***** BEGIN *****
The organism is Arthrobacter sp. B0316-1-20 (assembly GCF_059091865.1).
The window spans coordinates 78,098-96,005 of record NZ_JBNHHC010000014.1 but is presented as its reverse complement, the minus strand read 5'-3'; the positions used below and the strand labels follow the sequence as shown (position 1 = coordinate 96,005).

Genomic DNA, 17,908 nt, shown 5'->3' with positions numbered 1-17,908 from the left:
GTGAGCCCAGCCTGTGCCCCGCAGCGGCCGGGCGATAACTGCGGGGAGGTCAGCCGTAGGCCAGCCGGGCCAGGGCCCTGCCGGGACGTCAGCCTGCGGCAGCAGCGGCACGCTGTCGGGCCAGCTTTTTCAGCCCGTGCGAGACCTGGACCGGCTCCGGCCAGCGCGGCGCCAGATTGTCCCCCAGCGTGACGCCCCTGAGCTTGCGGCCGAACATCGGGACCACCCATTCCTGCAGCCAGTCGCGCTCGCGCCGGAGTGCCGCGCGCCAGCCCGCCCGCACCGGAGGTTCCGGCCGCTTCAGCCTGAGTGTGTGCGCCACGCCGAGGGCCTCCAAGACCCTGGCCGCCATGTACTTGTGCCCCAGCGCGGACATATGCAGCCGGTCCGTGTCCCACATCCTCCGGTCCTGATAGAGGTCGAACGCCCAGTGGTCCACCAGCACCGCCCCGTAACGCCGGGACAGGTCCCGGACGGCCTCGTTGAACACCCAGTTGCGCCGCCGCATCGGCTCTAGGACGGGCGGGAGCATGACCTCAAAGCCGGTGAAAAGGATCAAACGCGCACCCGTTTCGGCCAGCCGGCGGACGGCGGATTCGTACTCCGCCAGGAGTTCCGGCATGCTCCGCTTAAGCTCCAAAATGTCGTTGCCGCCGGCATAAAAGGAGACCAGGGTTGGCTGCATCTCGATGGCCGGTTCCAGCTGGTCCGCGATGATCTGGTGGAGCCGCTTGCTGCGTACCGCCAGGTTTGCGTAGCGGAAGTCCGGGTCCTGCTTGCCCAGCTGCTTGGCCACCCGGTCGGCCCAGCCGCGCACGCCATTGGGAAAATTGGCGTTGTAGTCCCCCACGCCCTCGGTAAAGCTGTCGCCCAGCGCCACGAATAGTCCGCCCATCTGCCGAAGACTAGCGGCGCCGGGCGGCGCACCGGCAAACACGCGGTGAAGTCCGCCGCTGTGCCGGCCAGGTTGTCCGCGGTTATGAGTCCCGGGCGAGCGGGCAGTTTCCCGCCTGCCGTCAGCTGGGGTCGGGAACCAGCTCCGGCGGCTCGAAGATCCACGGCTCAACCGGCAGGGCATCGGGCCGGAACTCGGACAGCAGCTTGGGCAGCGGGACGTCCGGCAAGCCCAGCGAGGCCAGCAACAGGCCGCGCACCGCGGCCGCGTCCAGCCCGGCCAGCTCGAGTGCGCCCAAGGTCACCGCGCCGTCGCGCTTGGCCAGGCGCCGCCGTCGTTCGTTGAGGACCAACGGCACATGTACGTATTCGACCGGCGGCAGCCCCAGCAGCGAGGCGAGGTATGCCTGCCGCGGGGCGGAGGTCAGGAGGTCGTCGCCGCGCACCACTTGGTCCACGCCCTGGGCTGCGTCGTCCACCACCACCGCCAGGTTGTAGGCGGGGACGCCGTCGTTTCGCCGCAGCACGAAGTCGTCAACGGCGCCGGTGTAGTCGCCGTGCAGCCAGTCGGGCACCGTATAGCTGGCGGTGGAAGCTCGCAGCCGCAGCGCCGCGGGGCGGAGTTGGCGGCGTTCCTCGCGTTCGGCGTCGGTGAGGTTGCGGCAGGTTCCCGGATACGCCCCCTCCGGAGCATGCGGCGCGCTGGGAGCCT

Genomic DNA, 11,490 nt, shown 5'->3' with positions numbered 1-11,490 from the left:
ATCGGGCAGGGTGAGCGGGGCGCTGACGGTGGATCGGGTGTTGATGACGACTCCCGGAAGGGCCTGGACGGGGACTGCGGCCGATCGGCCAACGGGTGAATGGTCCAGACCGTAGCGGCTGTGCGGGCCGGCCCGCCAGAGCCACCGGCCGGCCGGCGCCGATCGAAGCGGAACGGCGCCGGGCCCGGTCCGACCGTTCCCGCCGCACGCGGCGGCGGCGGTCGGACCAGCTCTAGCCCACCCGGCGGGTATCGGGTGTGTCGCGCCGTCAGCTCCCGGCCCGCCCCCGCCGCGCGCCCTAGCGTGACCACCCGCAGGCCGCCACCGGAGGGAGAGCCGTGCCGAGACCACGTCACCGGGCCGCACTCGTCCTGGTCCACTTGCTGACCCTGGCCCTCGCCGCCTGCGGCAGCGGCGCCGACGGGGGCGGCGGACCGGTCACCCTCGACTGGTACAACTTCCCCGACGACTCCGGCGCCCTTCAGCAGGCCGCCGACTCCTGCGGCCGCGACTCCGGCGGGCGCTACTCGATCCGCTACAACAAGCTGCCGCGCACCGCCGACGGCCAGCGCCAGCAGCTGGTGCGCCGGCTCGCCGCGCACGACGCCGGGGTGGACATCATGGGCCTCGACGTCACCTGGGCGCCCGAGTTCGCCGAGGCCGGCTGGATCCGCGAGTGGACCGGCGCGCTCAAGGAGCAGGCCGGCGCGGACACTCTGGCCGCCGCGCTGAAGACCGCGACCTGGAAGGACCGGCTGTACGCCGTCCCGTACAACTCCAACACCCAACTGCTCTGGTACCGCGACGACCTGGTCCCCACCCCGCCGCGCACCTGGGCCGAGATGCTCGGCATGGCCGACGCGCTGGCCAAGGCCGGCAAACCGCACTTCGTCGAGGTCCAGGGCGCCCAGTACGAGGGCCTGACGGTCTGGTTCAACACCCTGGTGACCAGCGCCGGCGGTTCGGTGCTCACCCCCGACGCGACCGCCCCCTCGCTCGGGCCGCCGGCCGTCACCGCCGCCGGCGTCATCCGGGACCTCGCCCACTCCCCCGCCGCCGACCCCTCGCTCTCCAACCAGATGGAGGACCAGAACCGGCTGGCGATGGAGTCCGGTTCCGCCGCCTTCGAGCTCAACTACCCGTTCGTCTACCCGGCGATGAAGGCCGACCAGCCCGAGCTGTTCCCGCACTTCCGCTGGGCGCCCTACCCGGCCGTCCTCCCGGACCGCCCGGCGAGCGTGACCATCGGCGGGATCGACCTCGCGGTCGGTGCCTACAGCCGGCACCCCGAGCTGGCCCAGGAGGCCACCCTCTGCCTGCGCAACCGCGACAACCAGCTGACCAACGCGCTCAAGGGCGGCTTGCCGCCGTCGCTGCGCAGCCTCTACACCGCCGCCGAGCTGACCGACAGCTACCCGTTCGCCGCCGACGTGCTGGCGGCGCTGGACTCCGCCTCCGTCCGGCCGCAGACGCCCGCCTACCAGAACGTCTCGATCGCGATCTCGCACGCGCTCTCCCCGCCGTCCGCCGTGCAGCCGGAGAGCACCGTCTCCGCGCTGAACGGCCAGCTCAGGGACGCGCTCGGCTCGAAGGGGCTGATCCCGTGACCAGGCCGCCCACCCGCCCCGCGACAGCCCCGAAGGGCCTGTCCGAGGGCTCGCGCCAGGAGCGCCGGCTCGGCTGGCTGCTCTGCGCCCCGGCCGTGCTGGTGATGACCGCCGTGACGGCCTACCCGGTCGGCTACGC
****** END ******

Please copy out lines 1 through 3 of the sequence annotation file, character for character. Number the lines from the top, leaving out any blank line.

The organism is Arthrobacter sp. B0316-1-20 (assembly GCF_059091865.1).
The window spans coordinates 78,098-96,005 of record NZ_JBNHHC010000014.1 but is presented as its reverse complement, the minus strand read 5'-3'; the positions used below and the strand labels follow the sequence as shown (position 1 = coordinate 96,005).

Genomic DNA, 17,908 nt, shown 5'->3' with positions numbered 1-17,908 from the left: